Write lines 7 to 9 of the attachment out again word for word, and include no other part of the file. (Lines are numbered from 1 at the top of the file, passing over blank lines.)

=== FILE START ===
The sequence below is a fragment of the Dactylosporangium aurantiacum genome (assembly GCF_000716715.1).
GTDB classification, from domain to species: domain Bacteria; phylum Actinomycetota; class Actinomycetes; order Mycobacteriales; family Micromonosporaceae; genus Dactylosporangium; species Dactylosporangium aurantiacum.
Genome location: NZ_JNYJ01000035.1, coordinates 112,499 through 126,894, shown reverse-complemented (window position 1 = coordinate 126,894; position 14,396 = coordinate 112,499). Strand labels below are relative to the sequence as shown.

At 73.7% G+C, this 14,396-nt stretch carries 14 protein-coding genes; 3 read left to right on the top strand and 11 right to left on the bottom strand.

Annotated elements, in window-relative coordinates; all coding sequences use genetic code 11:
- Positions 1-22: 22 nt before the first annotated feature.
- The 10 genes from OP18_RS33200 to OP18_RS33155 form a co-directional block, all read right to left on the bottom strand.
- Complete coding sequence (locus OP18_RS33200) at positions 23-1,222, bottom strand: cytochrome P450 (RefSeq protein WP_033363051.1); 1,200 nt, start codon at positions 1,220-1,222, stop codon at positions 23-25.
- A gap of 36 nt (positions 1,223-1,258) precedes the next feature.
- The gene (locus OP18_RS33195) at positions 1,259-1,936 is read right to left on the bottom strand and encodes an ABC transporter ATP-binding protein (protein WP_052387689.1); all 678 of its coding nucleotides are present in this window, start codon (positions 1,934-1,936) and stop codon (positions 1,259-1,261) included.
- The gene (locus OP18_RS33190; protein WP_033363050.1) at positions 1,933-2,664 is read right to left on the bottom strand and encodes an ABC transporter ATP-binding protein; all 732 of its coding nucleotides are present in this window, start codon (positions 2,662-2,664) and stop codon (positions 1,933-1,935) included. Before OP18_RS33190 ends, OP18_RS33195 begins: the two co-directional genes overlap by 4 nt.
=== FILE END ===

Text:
- The 10 genes from OP18_RS33200 to OP18_RS33155 form a co-directional block, all read right to left on the bottom strand.
- Complete coding sequence (locus OP18_RS33200) at positions 23-1,222, bottom strand: cytochrome P450 (RefSeq protein WP_033363051.1); 1,200 nt, start codon at positions 1,220-1,222, stop codon at positions 23-25.
- A gap of 36 nt (positions 1,223-1,258) precedes the next feature.